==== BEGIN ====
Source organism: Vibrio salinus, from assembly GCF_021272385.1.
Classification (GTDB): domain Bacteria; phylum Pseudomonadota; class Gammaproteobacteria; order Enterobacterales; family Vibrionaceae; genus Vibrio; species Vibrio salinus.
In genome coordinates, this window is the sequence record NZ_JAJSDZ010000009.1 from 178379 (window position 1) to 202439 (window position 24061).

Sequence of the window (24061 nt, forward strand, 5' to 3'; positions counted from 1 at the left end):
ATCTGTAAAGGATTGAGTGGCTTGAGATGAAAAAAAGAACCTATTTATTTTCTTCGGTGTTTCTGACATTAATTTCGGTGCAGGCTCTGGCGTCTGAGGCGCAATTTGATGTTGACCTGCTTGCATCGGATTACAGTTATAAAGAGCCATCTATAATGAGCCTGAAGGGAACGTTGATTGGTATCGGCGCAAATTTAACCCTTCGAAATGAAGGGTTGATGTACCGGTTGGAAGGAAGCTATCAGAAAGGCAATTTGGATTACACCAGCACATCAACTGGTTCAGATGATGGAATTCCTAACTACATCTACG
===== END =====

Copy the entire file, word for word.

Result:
Source organism: Vibrio salinus, from assembly GCF_021272385.1.
Classification (GTDB): domain Bacteria; phylum Pseudomonadota; class Gammaproteobacteria; order Enterobacterales; family Vibrionaceae; genus Vibrio; species Vibrio salinus.
In genome coordinates, this window is the sequence record NZ_JAJSDZ010000009.1 from 178379 (window position 1) to 202439 (window position 24061).

Sequence of the window (24061 nt, forward strand, 5' to 3'; positions counted from 1 at the left end):
ATCTGTAAAGGATTGAGTGGCTTGAGATGAAAAAAAGAACCTATTTATTTTCTTCGGTGTTTCTGACATTAATTTCGGTGCAGGCTCTGGCGTCTGAGGCGCAATTTGATGTTGACCTGCTTGCATCGGATTACAGTTATAAAGAGCCATCTATAATGAGCCTGAAGGGAACGTTGATTGGTATCGGCGCAAATTTAACCCTTCGAAATGAAGGGTTGATGTACCGGTTGGAAGGAAGCTATCAGAAAGGCAATTTGGATTACACCAGCACATCAACTGGTTCAGATGATGGAATTCCTAACTACATCTACG